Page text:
Monika Bauerlein


Since taking the helm at Mother Jones in 2006, Monika and editor-in-chief Clara Jeffery have won two National Magazine Awards, launched a nine-person Washington bureau, relaunched the website, given birth, and forgotten what it’s like to sleep.

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Monika Bauerlein is CEO of Mother Jones. Previously, she served as co-editor with Clara Jeffery, who is now editor-in-chief. Together, they spearheaded an era of editorial growth and innovation, marked by two National Magazine Awards for general excellence, the addition of a 12-person Washington Bureau, and an overhaul of the organization’s digital strategy that grew's traffic more than tenfold. She has also worked as Mother Jones' investigative editor, focusing on long-form projects marrying in-depth reportage, document sleuthing, and narrative appeal, and as an alternative-weekly editor, a correspondent for US and European publications in Washington, D.C. and at the United Nations, an AP stringer, corporate trainer, translator, sausage slinger and fishing-line packager. She lives in Oakland.

Mother Jones' David Corn Wins George Polk Award

Pinch us! Corn is honored for the "years of high-impact journalism" that led to the 47 percent video.

| Mon Feb. 18, 2013 1:02 AM EST

How is MoJo Washington Bureau Chief David Corn like Edward R. Murrow, Carl Bernstein, David Halberstam, Gay Talese, Fred Friendly, I.F. Stone, and Walter Cronkite? So many ways really, but the most notable today is that they have all won a George Polk Award, one of the most prestigious honors in journalism. Corn is the winner in the political reporting category for the 47 percent story—his revelation of a video documenting Mitt Romney's remarks at a $50,000-a-plate fundraiser that 47 percent of Americans were "dependent upon the government" and would never "take personal responsibility and care for their lives."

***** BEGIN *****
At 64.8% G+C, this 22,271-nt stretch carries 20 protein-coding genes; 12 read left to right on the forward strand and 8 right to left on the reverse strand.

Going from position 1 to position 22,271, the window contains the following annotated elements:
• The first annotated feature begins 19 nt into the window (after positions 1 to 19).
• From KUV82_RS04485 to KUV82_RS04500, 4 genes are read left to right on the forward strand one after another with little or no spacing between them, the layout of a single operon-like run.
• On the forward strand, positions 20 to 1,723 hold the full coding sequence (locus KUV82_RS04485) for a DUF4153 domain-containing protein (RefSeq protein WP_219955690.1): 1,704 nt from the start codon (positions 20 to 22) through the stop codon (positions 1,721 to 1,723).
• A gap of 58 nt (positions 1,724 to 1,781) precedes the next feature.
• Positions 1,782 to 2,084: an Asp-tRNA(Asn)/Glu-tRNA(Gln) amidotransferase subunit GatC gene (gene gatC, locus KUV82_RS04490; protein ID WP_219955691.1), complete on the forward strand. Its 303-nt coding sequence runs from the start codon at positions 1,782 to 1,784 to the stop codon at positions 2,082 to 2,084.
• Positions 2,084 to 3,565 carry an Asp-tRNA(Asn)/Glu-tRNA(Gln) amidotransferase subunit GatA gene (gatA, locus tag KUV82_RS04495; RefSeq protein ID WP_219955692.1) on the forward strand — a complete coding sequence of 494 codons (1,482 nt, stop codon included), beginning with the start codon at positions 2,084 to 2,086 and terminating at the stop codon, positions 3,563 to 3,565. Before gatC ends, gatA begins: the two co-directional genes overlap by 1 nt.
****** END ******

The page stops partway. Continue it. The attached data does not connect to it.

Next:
The Polk award, established in 1949 to honor a CBS correspondent murdered while covering the Greek Civil War, is given each year by Long Island University; this year's announcement commends Corn for the "years of high-impact journalism that helped lead him to the source of the recording," and for the "persistent digging and careful negotiation" that made the story possible. Other winners include the staff of Bloomberg News and the New York Times' David Barboza for uncovering corruption among China's elite; a team of McClatchy correspondents (including former MoJo contributor David Enders) covering the war in Syria; Sarah Stillman for her New Yorker piece on teen informants; Ryan Gabrielson of California Watch for a story on abuses in state clinics for the disabled; and the Frontline team behind the documentary "Money, Power, and Wall Street." For David and all of us at Mother Jones, it's a capstone for an amazing year and thrilling recognition for a project that has been widely credited with changing the course of the campaign.

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